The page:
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Transitional tax regime for ship-owning companies to be regarded unconstitutional
The Norwegian Supreme Court's decision of 12 February 2010 states that the taxation of previous undistributed income of Norwegian ship-owning companies is unconstitutional.
The Supreme Court's decision does not state how the previous undistributed income deferred from taxation before 2007 shall be assessed for tax purposes. The government will have to propose an alternative to the transitional regime ruled unconstitutional. Taxand Norway investigates the transitional tax regime and its effect on ship-owning companies.
From 2007 a revised tonnage tax system for ship-owning companies was introduced in Norway. This new system made the taxation of profits/revenues from international shipping activity for Norwegian ship-owning companies more favourable than the previous regime. The new regime implies that revenues from such activities are exempt from taxation under the corporate tax regime with definitive effect.
However, the transitional rules state that previously undistributed income deferred from taxation before 2007 has to be posted as taxable income over the next 10 years. The total of unpaid tax for Norwegian ship- owning companies amounts to approximately NOK 21 billions, although 1/3 might be allocated to an environmental fund and not subject to taxation.
The ship-owning companies have claimed that the transitional rules impose tax on previous profits that were exempt from taxation, and must be regarded as unconstitutional imposing tax liabilities with retroactive effect. The Norwegian government has claimed that the previous profits were liable to deferred taxation and were not finally exempt.
The Norwegian Supreme Court has, in its judgement of 12 February 2010, abolished the assessments based on the transition scheme for several Norwegian ship-owning companies. The majority of six Supreme Court Judges concluded that the transitional scheme is in violation of the prohibition against retroactive effect of current laws in the Constitution Section 97. (A minority of five Supreme Court judges concluded opposite.) The majority assumed that the scheme entails a clear retroactive effect, which is associated with previous fiscal years and fixed tax positions. In order for a retroactive effect to be allowed, it must be founded in strong social considerations, which the majority did not find to be sufficiently present in this case. The majority did not discuss whether the assessments were in violence with the protection of property in the Protocol 1 Art.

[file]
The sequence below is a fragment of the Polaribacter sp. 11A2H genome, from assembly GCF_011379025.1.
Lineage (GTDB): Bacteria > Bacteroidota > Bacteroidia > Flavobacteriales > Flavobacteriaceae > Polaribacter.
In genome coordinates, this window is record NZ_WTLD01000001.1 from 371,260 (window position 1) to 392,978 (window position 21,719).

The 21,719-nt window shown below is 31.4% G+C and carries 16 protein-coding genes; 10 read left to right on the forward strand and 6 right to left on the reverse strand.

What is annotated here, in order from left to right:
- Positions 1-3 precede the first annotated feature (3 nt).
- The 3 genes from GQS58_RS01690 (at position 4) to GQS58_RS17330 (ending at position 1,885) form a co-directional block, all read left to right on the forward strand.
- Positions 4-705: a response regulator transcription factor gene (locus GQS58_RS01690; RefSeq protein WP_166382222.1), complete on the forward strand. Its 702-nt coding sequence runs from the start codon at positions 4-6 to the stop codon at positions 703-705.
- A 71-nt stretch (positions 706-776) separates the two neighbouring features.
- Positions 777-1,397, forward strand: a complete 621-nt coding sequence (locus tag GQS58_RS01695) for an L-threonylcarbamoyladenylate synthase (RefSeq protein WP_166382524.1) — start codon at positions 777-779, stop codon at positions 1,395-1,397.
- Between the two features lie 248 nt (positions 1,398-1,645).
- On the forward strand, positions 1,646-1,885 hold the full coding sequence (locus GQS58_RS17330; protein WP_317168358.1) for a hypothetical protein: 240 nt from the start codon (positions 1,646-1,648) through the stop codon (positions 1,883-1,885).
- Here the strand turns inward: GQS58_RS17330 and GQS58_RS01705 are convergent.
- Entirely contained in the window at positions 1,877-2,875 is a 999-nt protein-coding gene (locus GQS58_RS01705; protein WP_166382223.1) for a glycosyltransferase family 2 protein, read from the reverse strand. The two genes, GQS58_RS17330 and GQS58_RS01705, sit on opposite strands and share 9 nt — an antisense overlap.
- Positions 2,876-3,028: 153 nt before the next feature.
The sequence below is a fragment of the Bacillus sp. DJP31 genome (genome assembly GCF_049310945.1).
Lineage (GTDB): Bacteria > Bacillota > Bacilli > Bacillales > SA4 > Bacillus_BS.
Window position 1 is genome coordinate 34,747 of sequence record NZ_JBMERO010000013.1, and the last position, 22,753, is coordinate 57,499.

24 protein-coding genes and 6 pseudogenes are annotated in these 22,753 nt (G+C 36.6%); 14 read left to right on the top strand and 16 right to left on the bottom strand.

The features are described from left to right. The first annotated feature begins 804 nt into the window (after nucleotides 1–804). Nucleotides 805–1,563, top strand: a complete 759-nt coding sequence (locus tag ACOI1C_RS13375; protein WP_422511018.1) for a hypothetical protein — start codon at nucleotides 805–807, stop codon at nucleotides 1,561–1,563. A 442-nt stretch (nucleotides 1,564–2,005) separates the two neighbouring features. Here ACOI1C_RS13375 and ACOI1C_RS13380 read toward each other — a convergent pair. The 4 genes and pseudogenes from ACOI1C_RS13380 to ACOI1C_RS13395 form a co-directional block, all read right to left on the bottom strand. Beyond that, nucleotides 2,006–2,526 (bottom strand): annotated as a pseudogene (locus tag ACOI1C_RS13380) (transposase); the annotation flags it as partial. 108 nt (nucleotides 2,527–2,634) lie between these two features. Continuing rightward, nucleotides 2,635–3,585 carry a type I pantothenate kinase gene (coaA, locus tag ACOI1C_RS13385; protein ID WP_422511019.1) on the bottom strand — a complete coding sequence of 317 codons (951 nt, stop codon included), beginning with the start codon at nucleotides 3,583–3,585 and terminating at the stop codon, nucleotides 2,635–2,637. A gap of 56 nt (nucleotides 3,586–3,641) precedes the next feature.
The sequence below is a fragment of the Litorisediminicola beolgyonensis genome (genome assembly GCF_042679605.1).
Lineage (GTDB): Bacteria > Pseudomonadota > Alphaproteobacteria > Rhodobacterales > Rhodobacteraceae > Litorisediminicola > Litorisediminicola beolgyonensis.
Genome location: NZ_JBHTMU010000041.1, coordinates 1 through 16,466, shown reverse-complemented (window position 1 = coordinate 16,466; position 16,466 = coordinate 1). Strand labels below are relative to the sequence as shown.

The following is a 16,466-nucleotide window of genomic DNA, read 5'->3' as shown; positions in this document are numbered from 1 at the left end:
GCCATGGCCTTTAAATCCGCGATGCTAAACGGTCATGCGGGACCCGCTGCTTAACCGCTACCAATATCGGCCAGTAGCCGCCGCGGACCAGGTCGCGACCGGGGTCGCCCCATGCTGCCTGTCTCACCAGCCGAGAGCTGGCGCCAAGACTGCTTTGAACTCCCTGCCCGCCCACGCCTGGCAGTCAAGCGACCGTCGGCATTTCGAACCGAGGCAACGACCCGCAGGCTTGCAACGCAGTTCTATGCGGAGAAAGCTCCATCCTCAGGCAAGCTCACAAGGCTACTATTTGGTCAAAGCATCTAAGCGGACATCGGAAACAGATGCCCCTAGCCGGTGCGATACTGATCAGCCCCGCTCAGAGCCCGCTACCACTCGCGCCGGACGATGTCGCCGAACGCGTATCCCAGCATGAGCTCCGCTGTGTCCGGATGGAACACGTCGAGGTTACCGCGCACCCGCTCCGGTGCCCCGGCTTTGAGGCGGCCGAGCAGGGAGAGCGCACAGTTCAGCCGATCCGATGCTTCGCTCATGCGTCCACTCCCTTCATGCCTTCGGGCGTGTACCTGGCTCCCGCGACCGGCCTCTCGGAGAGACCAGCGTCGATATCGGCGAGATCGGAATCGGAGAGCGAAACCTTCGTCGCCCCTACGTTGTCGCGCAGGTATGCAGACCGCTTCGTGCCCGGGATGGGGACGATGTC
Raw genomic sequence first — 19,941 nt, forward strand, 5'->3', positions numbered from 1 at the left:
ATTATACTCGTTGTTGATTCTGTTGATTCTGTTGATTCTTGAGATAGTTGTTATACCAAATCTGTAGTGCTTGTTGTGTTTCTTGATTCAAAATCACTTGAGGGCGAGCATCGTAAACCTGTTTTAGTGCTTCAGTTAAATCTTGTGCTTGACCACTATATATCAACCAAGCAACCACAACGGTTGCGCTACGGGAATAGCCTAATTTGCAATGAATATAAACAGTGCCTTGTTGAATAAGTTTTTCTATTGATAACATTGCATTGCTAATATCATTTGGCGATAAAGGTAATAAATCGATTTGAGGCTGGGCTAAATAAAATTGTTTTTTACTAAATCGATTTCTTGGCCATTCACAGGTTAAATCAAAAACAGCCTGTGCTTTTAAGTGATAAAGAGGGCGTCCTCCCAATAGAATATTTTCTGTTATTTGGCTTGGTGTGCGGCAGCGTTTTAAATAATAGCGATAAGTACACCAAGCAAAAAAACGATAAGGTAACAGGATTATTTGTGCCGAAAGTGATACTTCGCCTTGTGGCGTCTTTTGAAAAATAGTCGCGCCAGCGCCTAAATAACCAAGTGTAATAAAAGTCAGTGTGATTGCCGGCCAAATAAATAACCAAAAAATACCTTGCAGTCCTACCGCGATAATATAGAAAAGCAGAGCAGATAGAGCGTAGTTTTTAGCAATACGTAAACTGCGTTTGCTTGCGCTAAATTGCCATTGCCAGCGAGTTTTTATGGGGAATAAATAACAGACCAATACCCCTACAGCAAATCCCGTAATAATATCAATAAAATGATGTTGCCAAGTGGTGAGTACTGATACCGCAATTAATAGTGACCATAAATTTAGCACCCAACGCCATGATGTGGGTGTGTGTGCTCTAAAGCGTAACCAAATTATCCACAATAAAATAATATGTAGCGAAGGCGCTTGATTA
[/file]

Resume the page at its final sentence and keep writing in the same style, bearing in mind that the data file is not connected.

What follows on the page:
Ship-owning companies should consider carefully how to implement the Supreme Court decision in their financial accounts. The deferred tax liability which arose from the transitional rules may be reversed, but it remains to be seen to what extent. The Ministry of Finance has announced that it will carefully consider the alternatives available to amend the transitional regime within the constitutional frame. However, this frame was only referred to vaguely by the Supreme Court.
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